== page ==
Case-Control Studies of Genetic Markers: Power and Sample Size Approximations for Armitage’s Test for TrendSlager S.L. · Schaid D.J.
Department of Health Sciences Research, Mayo Clinic, Rochester, Minn., USA
Do you have an account?
- Rent for 48h to view
- Buy Cloud Access for unlimited viewing via different devices
- Synchronizing in the ReadCube Cloud
- Printing and saving restrictions apply
Rental: USD 8.50
Cloud: USD 20.00
The association of a candidate gene with disease can be efficiently evaluated by a case-control study in which allele frequencies are compared for diseased cases and unaffected controls. However, when the distribution of genotypes in the population deviates from Hardy-Weinberg proportions, the frequency of genotypes – rather than alleles – should be compared by the Armitage test for trend. We present formulas for power and sample size for studies that use Armitage’s trend test. The formulas make no assumptions about Hardy-Weinberg equilibrium, but do assume random ascertainment of cases and controls, all of whom are independent of one another. We demonstrate the accuracy of the formulas by simulations.
© 2001 S. Karger AG, Basel
- Morton NE, Collins A: Tests and estimates of allelic association in complex inheritance. Proc Natl Acad Sci USA 1998;95:11389–11393.
- Sasieni PD: From genotypes to genes: Doubling the sample size. Biometrics 1997;53:1253–1261.
Armitage P: Tests for linear trends in proportions and frequencies. Biometrics 1955;11:375–386.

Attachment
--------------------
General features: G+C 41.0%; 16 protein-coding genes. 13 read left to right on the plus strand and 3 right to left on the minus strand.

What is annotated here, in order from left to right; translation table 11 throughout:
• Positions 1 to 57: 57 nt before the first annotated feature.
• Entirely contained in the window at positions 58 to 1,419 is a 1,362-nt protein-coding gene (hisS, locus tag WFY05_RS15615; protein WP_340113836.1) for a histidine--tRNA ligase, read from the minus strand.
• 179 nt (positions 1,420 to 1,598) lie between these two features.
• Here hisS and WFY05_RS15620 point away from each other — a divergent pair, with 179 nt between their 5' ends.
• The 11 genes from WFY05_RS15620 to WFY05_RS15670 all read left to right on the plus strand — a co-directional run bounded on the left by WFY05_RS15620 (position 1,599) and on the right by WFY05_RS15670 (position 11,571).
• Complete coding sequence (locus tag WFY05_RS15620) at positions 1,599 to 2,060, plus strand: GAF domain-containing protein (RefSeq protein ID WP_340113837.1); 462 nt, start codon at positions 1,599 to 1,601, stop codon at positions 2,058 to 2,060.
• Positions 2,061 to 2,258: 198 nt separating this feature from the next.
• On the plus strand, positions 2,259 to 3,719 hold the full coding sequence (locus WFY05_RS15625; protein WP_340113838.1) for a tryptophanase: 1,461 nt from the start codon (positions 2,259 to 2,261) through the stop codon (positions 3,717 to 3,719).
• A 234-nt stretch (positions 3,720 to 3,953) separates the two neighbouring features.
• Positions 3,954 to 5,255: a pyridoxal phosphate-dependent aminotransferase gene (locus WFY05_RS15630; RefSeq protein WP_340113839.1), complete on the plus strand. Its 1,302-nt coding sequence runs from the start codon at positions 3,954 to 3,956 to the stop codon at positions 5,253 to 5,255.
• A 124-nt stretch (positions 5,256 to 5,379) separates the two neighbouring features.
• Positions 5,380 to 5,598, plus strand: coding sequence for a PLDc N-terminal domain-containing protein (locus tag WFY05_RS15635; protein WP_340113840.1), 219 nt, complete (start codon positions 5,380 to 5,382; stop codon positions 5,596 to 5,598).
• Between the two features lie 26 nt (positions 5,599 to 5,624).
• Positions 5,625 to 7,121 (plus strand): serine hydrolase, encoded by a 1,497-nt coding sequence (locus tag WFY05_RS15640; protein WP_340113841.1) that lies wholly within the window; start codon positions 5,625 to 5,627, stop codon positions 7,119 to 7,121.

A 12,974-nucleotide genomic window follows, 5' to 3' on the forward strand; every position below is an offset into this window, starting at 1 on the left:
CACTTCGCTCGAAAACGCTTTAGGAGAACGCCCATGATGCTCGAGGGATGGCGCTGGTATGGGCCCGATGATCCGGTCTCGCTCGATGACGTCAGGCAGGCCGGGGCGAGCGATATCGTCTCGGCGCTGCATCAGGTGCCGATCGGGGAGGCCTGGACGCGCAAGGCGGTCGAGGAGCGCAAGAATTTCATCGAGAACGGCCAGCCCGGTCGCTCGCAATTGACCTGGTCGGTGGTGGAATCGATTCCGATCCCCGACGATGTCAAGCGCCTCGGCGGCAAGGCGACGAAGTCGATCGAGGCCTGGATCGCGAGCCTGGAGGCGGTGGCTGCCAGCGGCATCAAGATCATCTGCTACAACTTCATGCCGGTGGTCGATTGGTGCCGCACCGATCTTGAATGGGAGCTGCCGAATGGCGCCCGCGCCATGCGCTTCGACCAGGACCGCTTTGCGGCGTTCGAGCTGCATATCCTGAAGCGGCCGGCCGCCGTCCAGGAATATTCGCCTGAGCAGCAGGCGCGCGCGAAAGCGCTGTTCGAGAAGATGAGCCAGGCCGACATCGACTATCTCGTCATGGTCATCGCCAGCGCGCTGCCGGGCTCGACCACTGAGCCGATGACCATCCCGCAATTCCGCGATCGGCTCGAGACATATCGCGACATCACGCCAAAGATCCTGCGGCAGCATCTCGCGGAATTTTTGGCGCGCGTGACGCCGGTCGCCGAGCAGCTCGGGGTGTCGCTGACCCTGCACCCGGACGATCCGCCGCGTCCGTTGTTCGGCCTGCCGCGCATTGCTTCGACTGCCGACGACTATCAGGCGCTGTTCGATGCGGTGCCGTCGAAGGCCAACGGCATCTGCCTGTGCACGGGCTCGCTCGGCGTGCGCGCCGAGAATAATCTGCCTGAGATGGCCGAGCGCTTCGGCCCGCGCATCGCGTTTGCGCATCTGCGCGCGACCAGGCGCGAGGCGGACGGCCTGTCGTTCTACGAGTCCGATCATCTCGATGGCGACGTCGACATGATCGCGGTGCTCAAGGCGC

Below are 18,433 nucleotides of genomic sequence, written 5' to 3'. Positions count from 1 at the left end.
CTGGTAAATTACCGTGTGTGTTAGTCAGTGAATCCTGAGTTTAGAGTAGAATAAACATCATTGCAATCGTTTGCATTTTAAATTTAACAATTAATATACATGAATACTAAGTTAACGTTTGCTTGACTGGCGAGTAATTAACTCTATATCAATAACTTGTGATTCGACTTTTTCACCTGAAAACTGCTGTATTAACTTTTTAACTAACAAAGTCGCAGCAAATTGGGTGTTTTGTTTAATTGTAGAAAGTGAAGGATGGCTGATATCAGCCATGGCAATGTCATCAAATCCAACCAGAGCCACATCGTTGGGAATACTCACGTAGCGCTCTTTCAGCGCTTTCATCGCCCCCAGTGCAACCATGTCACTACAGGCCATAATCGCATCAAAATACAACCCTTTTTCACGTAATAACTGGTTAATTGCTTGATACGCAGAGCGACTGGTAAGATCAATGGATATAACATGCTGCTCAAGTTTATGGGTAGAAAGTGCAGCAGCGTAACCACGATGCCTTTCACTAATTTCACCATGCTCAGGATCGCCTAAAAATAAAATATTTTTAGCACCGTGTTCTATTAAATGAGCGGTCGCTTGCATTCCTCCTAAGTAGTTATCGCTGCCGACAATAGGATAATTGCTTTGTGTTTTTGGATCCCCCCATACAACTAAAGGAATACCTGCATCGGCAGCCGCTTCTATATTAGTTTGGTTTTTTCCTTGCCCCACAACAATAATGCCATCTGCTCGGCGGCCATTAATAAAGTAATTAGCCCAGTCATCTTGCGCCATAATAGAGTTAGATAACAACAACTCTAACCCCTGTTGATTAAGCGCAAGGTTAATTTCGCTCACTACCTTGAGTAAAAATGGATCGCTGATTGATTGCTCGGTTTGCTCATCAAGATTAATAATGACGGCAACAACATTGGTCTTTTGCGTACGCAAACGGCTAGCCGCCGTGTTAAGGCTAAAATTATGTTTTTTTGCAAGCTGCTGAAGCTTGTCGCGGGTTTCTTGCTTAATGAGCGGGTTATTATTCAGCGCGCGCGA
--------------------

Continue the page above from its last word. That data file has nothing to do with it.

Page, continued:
- Devlin B, Roeder K: Genomic control for association studies. Biometrics 1999;55:997–1004.
Nam J: A simple approximation for calculating sample sizes for detecting linear trend in proportions. Biometrics 1987;43:701–705.
- Risch NJ: Searching for genetic determinants in the new millennium. Nature 2000;405:847–856.
- Wacholder S, Rothman N, Caporaso N: Population stratification in epidemiologic studies of common genetic variants and cancer: Quantification of bias. J Natl Cancer Inst 2000;92:1151–1158.
Article / Publication Details
Copyright / Drug Dosage / DisclaimerCopyright: All rights reserved. No part of this publication may be translated into other languages, reproduced or utilized in any form or by any means, electronic or mechanical, including photocopying, recording, microcopying, or by any information storage and retrieval system, without permission in writing from the publisher.
Drug Dosage: The authors and the publisher have exerted every effort to ensure that drug selection and dosage set forth in this text are in accord with current recommendations and practice at the time of publication. However, in view of ongoing research, changes in government regulations, and the constant flow of information relating to drug therapy and drug reactions, the reader is urged to check the package insert for each drug for any changes in indications and dosage and for added warnings and precautions. This is particularly important when the recommended agent is a new and/or infrequently employed drug.
Disclaimer: The statements, opinions and data contained in this publication are solely those of the individual authors and contributors and not of the publishers and the editor(s). The appearance of advertisements or/and product references in the publication is not a warranty, endorsement, or approval of the products or services advertised or of their effectiveness, quality or safety. The publisher and the editor(s) disclaim responsibility for any injury to persons or property resulting from any ideas, methods, instructions or products referred to in the content or advertisements.